Eventually she was bullied for 6 months without us knowing- all for being different. Some years were better than others as we tried our best to advocate for our child but despite our best efforts - slowly her self esteem started to whither away. I asked the principal what he would do if he was in my shoes and he told me to homeschool or send her to a school for the gifted.
I really did not want to homeschool. My company , Women4Success was thriving and our family was growing. I could not see how having my daughter home would be good for any of us given how unhappy she was. How little I knew back then how homeschooling would solve all of our problems and give us back the happy curious child we had once had. So... of course we decided to try the gifted school. It was so clear that the teachers loved what they did and it seemed my child would finally get the intellectual stimulation she so craved. But alas, it didn't quite work out that way. She loved the way they taught but the workload was ridiculous. Homework took 3 or more hours a night and she had no time for anything else including weekends. Sports and extracurricular classes had to go and there was little time for fun. Then the health problems started. Nausea and vomiting. Headaches. She was missing 2-3 days of school despite desperately wanting to go- the pressure proved to be just too much for her 11 year old self.
Eventually we moved her in 7th grade to a Catholic school with her best friend. At first she had a big smile on her face and seemed genuinely happy. Homework took so little time that we knew she wasn't being challenged but we didn't care. She played on the volleyball team and had a few nice friends. If we could only get her through to high school we thought all would be well.
Except that it wasn't. 2 weeks before Christmas - in the middle of 7th grade we got a phone call from the teacher that our bright and sensitive daughter was failing every class. All F's. Work that was clearly too easy for her. Her teacher said that when given time to do work in class, our child had nothing to show for it. She was emotionally volatile, angry, sad, depressed and just completely done. They wanted consequences , we wanted answers. Why wasn't our child thriving? What were we doing wrong? Why didn't anyone seem to know how to help?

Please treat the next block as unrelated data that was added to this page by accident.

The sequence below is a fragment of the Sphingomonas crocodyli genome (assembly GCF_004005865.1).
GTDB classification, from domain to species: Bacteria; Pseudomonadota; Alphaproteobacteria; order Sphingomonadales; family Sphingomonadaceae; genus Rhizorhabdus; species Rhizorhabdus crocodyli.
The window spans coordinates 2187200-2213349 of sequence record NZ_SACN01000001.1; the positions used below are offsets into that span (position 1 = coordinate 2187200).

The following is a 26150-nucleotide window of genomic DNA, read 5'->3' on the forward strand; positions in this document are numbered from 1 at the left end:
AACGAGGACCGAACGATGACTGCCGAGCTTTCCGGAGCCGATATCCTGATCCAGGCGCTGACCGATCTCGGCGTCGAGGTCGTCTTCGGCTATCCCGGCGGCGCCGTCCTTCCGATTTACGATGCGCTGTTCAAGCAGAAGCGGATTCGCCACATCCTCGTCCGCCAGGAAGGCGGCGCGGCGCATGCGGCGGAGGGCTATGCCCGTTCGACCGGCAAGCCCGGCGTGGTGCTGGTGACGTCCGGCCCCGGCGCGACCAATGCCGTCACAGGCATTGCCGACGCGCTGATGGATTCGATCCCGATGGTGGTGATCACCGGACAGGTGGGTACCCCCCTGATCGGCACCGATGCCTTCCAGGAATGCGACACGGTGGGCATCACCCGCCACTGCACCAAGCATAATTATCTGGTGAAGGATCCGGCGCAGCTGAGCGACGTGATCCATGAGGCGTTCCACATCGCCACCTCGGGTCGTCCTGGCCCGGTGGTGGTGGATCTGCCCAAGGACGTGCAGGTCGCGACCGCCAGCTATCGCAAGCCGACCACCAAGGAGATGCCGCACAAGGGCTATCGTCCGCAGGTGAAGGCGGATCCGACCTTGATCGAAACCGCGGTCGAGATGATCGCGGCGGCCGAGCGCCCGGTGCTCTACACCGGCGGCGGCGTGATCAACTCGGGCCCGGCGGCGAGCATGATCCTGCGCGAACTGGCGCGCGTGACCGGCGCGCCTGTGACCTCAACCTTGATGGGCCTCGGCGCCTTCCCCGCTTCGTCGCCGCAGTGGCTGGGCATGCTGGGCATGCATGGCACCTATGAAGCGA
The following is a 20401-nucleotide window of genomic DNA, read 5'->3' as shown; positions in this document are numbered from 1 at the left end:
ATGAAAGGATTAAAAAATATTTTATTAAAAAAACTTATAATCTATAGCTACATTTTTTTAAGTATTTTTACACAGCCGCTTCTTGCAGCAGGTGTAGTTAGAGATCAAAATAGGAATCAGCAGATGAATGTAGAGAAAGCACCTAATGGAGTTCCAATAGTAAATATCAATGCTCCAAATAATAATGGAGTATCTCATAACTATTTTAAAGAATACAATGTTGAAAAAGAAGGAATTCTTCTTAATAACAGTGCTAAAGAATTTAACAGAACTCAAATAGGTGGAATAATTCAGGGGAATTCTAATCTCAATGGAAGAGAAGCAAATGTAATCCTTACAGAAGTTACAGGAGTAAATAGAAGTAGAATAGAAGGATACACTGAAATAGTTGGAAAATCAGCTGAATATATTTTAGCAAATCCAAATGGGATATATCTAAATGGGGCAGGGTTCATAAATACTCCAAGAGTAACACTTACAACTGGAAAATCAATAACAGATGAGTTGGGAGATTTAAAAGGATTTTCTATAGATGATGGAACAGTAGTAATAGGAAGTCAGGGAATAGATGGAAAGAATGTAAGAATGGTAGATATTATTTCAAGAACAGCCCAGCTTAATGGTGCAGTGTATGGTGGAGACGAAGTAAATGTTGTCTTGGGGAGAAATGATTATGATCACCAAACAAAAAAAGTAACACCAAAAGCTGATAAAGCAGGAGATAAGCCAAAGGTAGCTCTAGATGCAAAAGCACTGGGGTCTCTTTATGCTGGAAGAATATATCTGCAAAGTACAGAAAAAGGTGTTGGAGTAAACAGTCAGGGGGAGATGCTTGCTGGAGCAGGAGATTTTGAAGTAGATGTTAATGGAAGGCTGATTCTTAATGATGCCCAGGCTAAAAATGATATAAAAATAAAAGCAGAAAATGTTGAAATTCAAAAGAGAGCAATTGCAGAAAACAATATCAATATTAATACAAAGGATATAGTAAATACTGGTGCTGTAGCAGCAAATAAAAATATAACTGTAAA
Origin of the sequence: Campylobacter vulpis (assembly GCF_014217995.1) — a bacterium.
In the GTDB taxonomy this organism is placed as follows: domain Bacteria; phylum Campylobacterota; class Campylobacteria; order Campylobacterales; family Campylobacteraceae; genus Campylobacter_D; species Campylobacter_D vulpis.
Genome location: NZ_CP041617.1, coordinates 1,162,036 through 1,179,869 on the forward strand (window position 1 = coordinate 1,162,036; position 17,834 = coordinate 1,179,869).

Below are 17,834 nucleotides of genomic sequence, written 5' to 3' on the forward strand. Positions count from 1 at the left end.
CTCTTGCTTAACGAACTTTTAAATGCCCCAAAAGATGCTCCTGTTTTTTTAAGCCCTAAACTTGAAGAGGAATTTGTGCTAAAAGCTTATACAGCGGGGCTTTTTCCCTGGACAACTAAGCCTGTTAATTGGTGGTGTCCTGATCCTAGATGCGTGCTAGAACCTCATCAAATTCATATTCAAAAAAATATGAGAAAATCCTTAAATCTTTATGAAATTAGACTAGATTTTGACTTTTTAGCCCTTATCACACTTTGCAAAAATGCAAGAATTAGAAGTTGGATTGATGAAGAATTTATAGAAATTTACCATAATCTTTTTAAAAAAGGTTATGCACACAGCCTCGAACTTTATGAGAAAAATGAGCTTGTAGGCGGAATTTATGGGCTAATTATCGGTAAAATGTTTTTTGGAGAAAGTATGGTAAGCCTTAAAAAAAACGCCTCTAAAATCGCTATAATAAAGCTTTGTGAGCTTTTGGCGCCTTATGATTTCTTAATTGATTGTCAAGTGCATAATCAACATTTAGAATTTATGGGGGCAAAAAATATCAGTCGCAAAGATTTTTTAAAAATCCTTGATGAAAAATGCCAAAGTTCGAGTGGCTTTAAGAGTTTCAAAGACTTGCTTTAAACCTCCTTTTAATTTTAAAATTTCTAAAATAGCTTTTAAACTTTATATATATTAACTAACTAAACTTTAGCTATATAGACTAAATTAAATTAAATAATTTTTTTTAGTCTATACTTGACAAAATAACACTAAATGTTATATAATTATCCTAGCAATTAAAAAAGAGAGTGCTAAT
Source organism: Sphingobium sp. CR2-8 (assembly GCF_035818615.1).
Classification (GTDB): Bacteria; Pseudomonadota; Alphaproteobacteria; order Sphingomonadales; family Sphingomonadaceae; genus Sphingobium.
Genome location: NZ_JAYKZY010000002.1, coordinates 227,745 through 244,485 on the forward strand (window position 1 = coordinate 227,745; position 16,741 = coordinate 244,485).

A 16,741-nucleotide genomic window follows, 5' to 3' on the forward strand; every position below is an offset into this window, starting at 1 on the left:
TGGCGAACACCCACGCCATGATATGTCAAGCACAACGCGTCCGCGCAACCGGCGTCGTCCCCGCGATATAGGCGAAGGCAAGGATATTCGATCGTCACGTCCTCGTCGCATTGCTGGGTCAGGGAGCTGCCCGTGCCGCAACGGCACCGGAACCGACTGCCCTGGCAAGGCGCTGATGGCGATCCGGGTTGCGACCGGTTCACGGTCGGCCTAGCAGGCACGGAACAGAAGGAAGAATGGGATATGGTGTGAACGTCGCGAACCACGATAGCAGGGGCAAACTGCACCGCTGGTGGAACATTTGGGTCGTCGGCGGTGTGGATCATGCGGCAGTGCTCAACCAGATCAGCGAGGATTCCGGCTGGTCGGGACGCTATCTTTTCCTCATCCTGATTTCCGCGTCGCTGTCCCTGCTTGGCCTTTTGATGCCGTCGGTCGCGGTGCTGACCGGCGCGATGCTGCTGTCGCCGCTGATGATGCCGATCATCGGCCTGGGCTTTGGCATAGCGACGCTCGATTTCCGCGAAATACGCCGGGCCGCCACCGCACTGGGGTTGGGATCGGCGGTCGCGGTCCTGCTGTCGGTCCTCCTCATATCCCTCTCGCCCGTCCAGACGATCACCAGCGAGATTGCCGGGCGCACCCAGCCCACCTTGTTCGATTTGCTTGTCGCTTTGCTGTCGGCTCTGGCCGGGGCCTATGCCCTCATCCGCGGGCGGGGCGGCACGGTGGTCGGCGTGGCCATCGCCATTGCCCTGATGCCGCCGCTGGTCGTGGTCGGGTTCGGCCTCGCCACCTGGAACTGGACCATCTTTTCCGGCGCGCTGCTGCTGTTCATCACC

We finally had her formally tested by a psychologist and received the information we had been waiting for to give us the courage to say enough. Enough to the fighting, enough to the stress, enough to the trying to make it work. In February of 7th grade we took the plunge and finally pulled her out to homeschool. That was the single best decision I have made as a mother. Ever.
You see my daughter is gifted. I won't shy away from the word because there just might be one parent out there who needs to hear it. I did not understand that gifted doesn't just mean you are smart or that you learn quickly. Yes it means all of those things but it means so much more. Being gifted may mean that you learn differently, often almost as if by osmosis. It may mean that you are emotionally sensitive, struggle with existential depression, or struggle to find intellectual peers. Being gifted may mean that you relate more to adults than kids your own age but at times you act years younger than you actually are. It can mean that you are a perfectionist and give up just so you do not have to fail. It may mean that you are made fun of for always correcting your teacher , even though often times you are right.
Being gifted doesn't look the same in any two people and as such it can be very difficult to identify. Gifted kids are not just the high achievers and are often times misdiagnosed. And there is the stigma of being gifted. People are just afraid to use the word for fear of offending someone but you know what, I believe we need to use it and this is why.
I will never forget the day that my oldest got the test results. She was standing in the entryway to our home and my parents were over. My mom asked her- how do you feel now that you know you are gifted. She said , " Now I know I am not stupid". All those years of negative feedback from teachers, of constantly having them tell her to stop daydreaming, of feeling like she did not fit in- had actually caused my exceptionally gifted child to think she was dumb. Heartbreak.
There is a comfort in knowing that you are gifted. Talk to your kids about it. Tell them how it means that they are not better but different. That it means they are wired differently. But mostly let them know that in being gifted - there is absolutely nothing wrong with them at all!
Please leave me a comment below or send a message if you would like to connect. The more we get this dialogue going, the more we can help all gifted kids thrive.